This article was written for SecEd Magazine
This is part four of a 5-part series. Catch-up with Part One, Part Two and Part Three.
I would like to continue this series by exploring how extra-curricular activities might help build pupils’ knowledge and cultural capital, and thus prepare them for success in school and in later life. Let us start by defining what we mean by the term “cultural capital”.
Cultural capital is a somewhat contentious notion that has taken on new meanings within the world of education since its inclusion in the national curriculum and Ofsted’s 2019 Education Inspection Framework (EIF).
In the field of sociology, cultural capital comprises the social assets of a person (education, intellect, style of speech, style of dress, etc) that promote social mobility in a class-driven society.
Cultural capital includes all the accumulated cultural knowledge that confers social status and power, and it comprises all the material and symbolic goods that society considers worth seeking.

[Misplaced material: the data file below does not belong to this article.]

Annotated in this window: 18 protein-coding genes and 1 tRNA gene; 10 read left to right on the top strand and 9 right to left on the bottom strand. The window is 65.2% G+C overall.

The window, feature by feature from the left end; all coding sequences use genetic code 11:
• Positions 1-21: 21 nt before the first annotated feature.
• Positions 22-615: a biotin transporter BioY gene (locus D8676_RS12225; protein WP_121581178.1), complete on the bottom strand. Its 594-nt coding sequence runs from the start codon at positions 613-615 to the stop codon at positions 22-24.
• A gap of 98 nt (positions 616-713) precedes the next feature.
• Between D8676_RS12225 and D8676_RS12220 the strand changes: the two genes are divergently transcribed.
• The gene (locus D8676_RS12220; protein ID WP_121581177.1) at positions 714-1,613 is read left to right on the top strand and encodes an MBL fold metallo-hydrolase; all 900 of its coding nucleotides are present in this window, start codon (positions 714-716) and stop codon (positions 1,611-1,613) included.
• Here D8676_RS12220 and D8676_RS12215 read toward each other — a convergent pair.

Cultural capital is a complex concept and takes many forms, but it is in part concerned with using education to improve a pupil’s social standing – to confer on them the knowledge they need in order to achieve a higher status in society.
ED Hirsch, in his book The Schools We Need (1996), states: “The children who possess intellectual capital when they first arrive at school have the mental scaffolding and Velcro (needed) to catch hold of what is going on, (and as a result) they can turn the new knowledge into still more Velcro to gain still more knowledge.”
One form of mental scaffolding is vocabulary – the language with which to express yourself. Another is what Professor Michael Young in his book Knowledge and the Future School: Curriculum and social justice (2014) calls “powerful knowledge”.
He says that powerful knowledge is a type of knowledge that “allows those with access to it to question it and the authority on which it is based and gain the sense of freedom and excitement that it can offer”. He argues that facts alone do not constitute powerful knowledge.
He says that the purpose of education “is to enable all students to acquire knowledge that takes them beyond their experience”.
He states: “It is knowledge which many will not have access to at home, among their friends, or in the communities in which they live. As such, access to this knowledge is the right of all pupils as future citizens.”